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Lenders Stress Over Test Results

Some very large banks are clashing with the Federal Reserve over how much detail the central bank will reveal about them when it releases the results of its latest stress test.

The 19 biggest U.S. banks in January submitted reams of data in response to regulators' questions, outlining how they would perform in a severe downturn. Now, citing competitive concerns, bankers are pressing the Fed to limit its release of information—expected as early as next week—to what was published after the first test of big banks in 2009.

Three years ago, as the financial crisis was abating, the Fed published potential loan losses and how much capital each institution would need to raise to absorb them. This time around, the Fed has pledged to release a wider array of information, including annual revenue and net income under a so-called stress scenario in which the economy would contract and unemployment would rise sharply.

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The Clearing House Association, a lobbying group owned by units of companies such as J.P. Morgan Chase & Co., Bank of America Corp. and Wells Fargo & Co., warned in a letter this month to the Fed that making the additional information public "could have unanticipated and potentially unwarranted and negative consequences to covered companies and U.S. financial markets."

Government officials aren't backing down from their plan to publish detailed projections of how the biggest lenders would fare in a steep economic downturn lasting two years. Regulators view full disclosure as critical to assuaging investor concerns about banks' capacity to withstand a market shock or economic setback.

"The disclosure of stress-test results allows investors and other counterparties to better understand the profiles of each institution," Fed Governor Daniel Tarullo, the central bank's lead official on supervisory matters, said in a speech last November.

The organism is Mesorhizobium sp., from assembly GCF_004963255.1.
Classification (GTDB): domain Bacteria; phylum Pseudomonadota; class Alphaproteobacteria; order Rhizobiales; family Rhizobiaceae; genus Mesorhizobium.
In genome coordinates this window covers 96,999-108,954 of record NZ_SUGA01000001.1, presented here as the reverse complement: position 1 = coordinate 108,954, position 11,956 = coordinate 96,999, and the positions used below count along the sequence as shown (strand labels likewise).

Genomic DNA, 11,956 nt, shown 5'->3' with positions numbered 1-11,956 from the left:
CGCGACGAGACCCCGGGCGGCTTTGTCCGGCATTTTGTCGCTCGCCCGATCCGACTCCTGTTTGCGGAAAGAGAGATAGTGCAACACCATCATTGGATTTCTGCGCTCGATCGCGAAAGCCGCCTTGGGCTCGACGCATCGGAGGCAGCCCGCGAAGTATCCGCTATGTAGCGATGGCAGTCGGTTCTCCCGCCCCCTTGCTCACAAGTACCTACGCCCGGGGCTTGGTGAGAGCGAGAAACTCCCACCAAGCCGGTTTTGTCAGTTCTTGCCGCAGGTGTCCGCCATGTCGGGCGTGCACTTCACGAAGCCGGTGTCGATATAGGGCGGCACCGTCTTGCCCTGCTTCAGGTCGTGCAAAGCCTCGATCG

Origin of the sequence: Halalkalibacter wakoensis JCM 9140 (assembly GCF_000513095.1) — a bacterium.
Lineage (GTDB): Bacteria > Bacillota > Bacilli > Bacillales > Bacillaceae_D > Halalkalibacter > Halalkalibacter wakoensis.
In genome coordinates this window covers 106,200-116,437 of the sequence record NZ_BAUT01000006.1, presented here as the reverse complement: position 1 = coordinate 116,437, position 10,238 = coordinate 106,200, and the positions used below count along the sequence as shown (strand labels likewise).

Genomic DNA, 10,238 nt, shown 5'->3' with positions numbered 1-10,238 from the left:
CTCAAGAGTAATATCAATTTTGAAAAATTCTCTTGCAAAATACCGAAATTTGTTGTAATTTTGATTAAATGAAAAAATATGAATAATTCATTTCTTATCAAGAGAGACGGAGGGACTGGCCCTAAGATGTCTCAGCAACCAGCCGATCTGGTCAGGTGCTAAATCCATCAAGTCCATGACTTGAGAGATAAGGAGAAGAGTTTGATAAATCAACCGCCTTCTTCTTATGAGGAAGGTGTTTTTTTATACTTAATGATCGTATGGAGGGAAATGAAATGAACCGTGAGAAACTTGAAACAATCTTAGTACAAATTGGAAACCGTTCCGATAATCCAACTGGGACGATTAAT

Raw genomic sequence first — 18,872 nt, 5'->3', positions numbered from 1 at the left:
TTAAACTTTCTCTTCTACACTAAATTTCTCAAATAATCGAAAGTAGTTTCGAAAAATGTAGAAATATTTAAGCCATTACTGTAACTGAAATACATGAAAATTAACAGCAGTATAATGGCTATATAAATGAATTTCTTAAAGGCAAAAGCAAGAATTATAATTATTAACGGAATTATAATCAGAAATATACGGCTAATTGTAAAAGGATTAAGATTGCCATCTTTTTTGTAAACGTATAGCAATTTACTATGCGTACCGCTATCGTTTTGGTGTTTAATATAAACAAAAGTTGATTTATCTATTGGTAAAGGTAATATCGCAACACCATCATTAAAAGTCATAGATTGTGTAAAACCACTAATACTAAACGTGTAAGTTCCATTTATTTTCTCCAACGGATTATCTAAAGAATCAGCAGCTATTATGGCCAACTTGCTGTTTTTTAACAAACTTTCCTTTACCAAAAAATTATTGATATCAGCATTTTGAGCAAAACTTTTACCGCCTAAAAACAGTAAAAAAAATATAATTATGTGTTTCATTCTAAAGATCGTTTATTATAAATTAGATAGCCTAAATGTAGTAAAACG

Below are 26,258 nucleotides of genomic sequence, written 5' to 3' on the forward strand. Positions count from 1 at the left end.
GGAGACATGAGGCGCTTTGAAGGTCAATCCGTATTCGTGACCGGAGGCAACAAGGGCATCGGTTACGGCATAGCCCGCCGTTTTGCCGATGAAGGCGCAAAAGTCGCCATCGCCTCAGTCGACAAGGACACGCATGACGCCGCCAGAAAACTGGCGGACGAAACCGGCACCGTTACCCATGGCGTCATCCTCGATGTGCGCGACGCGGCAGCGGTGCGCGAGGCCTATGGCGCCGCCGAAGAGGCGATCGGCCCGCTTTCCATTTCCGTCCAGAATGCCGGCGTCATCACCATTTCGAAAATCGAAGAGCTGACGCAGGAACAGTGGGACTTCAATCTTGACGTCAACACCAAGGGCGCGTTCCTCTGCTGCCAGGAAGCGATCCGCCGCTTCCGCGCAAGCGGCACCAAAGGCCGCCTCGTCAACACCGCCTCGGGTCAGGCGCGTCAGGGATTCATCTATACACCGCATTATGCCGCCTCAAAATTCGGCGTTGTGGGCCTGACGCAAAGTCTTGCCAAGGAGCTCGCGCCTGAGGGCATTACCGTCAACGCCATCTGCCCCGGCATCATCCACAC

The dispute is the latest flashpoint between big banks and their overseers. In the financial crisis, U.S. regulators forced banks to slash their dividends and curtail stock buybacks in exchange for billions of dollars in government aid. More recently, the sides have butted heads over the rollout of new rules tied to the Dodd-Frank financial-overhaul law, such as the so-called Volcker Rule that aims to limit bank risk taking.

Fed officials are assuring banks they won't release data that rivals could mine for clues to future acquisitions or other moves. In one concession, the Fed told banks it doesn't intend to break out projected losses on a quarterly basis.

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The haggling between the government and the banks could escalate in the coming days. Before releasing the final results, the Fed is likely to provide banks with preliminary figures and an opportunity to raise concerns with the central bank. When the Fed gave banks a sneak peek at results in 2009, some institutions were able to persuade regulators to scale back by billions of dollars the sums they were ordered to raise.